Worth noting: Yes, Disney is steering Annual Passholders toward increasingly restrictive passes with more blockout dates than before. However, I think it's only half true to say that Disney is "pricing out some guests to ensure that those with more money to spend can enjoy the parks on busy days." That feeds a little too much into the whole "class warfare"/ "destroying the American dream" that fans like to moan about.

Sure, guests who can afford higher tier passes are given more access, like it or not. But the existence of those higher tiers isn't just so that those with more money can enjoy the parks more often. The root of it is to help day guests – people like me who get to visit once a year – to enjoy our days without clogged infrastructure, locals camping out for shows I have only one chance to see, and overrunning each park's few major attractions. So at the end of the day, Disney is re-balancing the scales to give a little more preference to families and guests who are making that once-in-a-lifetime trip. Which is a good thing in the end.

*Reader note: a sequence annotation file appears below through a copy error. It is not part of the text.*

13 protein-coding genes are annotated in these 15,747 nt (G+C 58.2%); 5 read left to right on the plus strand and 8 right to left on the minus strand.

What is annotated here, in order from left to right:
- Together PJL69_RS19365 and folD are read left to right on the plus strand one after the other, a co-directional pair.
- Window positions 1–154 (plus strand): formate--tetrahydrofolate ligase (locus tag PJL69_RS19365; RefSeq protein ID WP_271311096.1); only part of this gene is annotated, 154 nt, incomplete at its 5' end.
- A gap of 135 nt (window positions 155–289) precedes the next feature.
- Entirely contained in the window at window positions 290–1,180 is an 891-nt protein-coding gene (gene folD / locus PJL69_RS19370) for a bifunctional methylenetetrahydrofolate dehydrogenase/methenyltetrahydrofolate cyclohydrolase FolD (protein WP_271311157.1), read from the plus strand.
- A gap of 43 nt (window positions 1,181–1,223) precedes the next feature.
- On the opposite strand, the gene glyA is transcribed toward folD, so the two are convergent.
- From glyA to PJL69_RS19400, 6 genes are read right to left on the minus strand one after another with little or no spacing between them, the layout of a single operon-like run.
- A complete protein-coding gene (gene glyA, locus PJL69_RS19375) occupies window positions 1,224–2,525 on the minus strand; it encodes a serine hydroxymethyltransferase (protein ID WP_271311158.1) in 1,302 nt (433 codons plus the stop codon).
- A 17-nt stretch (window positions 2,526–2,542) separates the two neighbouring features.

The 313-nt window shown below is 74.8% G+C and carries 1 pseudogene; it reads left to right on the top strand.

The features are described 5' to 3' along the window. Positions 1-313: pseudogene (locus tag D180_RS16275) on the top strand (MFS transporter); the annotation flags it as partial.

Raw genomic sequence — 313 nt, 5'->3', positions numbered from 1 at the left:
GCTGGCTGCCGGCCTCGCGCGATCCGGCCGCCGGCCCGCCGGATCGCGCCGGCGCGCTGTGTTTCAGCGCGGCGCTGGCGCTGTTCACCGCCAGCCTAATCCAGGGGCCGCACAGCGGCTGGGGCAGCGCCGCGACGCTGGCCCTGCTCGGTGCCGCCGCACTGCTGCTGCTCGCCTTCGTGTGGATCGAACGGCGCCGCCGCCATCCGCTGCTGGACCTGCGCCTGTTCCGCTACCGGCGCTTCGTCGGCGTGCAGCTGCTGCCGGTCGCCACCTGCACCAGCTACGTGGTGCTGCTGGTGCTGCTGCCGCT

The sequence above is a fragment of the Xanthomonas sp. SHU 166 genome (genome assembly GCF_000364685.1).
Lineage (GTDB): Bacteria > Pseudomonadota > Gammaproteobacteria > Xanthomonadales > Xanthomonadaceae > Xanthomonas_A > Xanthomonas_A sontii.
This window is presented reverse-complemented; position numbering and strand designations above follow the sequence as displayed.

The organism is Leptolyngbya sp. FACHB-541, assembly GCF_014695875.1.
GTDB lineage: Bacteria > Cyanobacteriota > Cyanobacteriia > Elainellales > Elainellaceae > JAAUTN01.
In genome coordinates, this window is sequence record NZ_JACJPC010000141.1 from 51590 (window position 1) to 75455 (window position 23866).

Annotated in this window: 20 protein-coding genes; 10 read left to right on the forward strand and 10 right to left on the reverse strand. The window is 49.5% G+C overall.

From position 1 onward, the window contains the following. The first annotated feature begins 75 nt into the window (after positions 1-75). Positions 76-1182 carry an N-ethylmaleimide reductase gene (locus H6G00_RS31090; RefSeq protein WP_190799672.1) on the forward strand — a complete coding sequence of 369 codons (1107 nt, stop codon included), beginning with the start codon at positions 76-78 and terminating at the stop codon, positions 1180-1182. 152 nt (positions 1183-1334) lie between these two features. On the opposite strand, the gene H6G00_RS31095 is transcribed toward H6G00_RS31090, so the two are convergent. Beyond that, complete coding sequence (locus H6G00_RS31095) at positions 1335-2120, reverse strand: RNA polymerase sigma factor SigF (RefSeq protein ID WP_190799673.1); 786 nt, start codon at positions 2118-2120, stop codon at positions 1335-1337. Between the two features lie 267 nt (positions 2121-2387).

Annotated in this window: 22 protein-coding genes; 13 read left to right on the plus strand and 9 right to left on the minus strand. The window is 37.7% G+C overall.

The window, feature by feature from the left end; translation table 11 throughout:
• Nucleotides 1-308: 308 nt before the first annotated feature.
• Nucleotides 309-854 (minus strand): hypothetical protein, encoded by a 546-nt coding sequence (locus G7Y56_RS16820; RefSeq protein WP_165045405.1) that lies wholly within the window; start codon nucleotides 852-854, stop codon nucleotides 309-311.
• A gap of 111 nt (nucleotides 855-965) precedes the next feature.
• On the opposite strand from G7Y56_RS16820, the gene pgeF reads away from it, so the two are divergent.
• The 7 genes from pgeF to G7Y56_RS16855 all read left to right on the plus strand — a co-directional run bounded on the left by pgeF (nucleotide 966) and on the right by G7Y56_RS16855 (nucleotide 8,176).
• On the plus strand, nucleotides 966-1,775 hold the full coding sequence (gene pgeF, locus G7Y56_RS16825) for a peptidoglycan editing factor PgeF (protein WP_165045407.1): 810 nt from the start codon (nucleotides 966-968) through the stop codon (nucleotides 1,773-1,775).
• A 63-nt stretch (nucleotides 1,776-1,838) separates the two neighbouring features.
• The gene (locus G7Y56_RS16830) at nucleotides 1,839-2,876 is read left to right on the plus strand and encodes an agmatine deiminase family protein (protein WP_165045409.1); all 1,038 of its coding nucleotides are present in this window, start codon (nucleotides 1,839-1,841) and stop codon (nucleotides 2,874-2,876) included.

You know as a passholder I completely agree with you.. Black-out dates are necessary. I for one am not the type that will be at the parks during peak times. I love in Florida and I know I am not the one who knows better than to visit the parks during X-mas or New Years or even Easter and spring break.. What people need to realize is even with the price increase.. If you are an annual passholder and visit more than 2x a year it pays itself off.. Parking and Memory Maker included now.. Man that's awesome!

In reply to by Alvaro A. (not verified)

Agree 100%

Brian , i am sorry to say you are wrong. Disney executives have stated recently just that.. that they are admittedly catering to a higher income /wealth clientele and they make no bones about it-from a corporate standpoint, they feel this is in line with their fiduciary responsibility to the shareholders. The only truth about trying to get once a year families in is if you have lots and lots of money to spend.. then they are for the families. I do understand the reasoning. I do not like it, but this is corporate America, and this is simply the down side to obligations to shareholders